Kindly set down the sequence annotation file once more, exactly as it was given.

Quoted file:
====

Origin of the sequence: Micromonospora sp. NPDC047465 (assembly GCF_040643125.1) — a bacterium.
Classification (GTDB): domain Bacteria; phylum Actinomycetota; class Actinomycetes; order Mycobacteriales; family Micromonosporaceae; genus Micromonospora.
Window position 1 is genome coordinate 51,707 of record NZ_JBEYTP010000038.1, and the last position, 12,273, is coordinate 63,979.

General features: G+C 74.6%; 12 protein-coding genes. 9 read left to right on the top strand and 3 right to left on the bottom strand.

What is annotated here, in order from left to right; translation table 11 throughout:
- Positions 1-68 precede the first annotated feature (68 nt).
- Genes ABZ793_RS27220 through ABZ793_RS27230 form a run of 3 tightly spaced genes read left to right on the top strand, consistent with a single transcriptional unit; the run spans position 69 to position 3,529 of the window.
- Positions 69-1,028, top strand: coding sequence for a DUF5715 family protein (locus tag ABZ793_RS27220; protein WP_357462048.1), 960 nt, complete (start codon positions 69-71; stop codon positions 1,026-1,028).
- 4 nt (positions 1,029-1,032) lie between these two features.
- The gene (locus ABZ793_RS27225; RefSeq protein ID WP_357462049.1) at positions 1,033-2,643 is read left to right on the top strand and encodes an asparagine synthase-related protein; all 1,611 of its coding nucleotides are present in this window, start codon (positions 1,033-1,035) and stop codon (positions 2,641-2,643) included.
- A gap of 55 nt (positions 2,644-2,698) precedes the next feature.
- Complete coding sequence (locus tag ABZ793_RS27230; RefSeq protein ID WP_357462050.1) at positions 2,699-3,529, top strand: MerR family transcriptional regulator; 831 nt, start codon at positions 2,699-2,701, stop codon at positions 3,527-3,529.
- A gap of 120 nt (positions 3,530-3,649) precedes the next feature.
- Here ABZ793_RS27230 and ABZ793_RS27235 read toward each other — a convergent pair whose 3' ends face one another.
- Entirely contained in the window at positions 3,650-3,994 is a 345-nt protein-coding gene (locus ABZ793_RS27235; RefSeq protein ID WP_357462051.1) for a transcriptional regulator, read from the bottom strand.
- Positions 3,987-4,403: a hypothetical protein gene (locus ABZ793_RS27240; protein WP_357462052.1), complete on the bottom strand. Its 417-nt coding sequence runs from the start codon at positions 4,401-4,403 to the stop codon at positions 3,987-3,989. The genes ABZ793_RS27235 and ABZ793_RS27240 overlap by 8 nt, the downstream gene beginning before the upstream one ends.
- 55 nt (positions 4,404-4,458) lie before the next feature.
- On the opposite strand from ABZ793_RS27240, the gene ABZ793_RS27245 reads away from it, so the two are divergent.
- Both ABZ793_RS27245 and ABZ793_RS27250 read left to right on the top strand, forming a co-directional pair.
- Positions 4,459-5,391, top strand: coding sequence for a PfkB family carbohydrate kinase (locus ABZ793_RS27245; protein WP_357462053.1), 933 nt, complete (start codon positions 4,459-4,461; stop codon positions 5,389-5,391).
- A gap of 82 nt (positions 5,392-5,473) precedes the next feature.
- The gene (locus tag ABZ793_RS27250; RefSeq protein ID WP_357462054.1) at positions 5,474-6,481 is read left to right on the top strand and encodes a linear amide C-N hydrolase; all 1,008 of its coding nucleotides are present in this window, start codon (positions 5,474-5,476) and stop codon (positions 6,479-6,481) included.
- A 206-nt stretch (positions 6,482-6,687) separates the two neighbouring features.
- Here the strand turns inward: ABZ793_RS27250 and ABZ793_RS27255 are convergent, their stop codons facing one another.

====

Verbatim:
Origin of the sequence: Micromonospora sp. NPDC047465 (assembly GCF_040643125.1) — a bacterium.
Classification (GTDB): domain Bacteria; phylum Actinomycetota; class Actinomycetes; order Mycobacteriales; family Micromonosporaceae; genus Micromonospora.
Window position 1 is genome coordinate 51,707 of record NZ_JBEYTP010000038.1, and the last position, 12,273, is coordinate 63,979.

General features: G+C 74.6%; 12 protein-coding genes. 9 read left to right on the top strand and 3 right to left on the bottom strand.

What is annotated here, in order from left to right; translation table 11 throughout:
- Positions 1-68 precede the first annotated feature (68 nt).
- Genes ABZ793_RS27220 through ABZ793_RS27230 form a run of 3 tightly spaced genes read left to right on the top strand, consistent with a single transcriptional unit; the run spans position 69 to position 3,529 of the window.
- Positions 69-1,028, top strand: coding sequence for a DUF5715 family protein (locus tag ABZ793_RS27220; protein WP_357462048.1), 960 nt, complete (start codon positions 69-71; stop codon positions 1,026-1,028).
- 4 nt (positions 1,029-1,032) lie between these two features.
- The gene (locus ABZ793_RS27225; RefSeq protein ID WP_357462049.1) at positions 1,033-2,643 is read left to right on the top strand and encodes an asparagine synthase-related protein; all 1,611 of its coding nucleotides are present in this window, start codon (positions 1,033-1,035) and stop codon (positions 2,641-2,643) included.
- A gap of 55 nt (positions 2,644-2,698) precedes the next feature.
- Complete coding sequence (locus tag ABZ793_RS27230; RefSeq protein ID WP_357462050.1) at positions 2,699-3,529, top strand: MerR family transcriptional regulator; 831 nt, start codon at positions 2,699-2,701, stop codon at positions 3,527-3,529.
- A gap of 120 nt (positions 3,530-3,649) precedes the next feature.
- Here ABZ793_RS27230 and ABZ793_RS27235 read toward each other — a convergent pair whose 3' ends face one another.
- Entirely contained in the window at positions 3,650-3,994 is a 345-nt protein-coding gene (locus ABZ793_RS27235; RefSeq protein ID WP_357462051.1) for a transcriptional regulator, read from the bottom strand.
- Positions 3,987-4,403: a hypothetical protein gene (locus ABZ793_RS27240; protein WP_357462052.1), complete on the bottom strand. Its 417-nt coding sequence runs from the start codon at positions 4,401-4,403 to the stop codon at positions 3,987-3,989. The genes ABZ793_RS27235 and ABZ793_RS27240 overlap by 8 nt, the downstream gene beginning before the upstream one ends.
- 55 nt (positions 4,404-4,458) lie before the next feature.
- On the opposite strand from ABZ793_RS27240, the gene ABZ793_RS27245 reads away from it, so the two are divergent.
- Both ABZ793_RS27245 and ABZ793_RS27250 read left to right on the top strand, forming a co-directional pair.
- Positions 4,459-5,391, top strand: coding sequence for a PfkB family carbohydrate kinase (locus ABZ793_RS27245; protein WP_357462053.1), 933 nt, complete (start codon positions 4,459-4,461; stop codon positions 5,389-5,391).
- A gap of 82 nt (positions 5,392-5,473) precedes the next feature.
- The gene (locus tag ABZ793_RS27250; RefSeq protein ID WP_357462054.1) at positions 5,474-6,481 is read left to right on the top strand and encodes a linear amide C-N hydrolase; all 1,008 of its coding nucleotides are present in this window, start codon (positions 5,474-5,476) and stop codon (positions 6,479-6,481) included.
- A 206-nt stretch (positions 6,482-6,687) separates the two neighbouring features.
- Here the strand turns inward: ABZ793_RS27250 and ABZ793_RS27255 are convergent, their stop codons facing one another.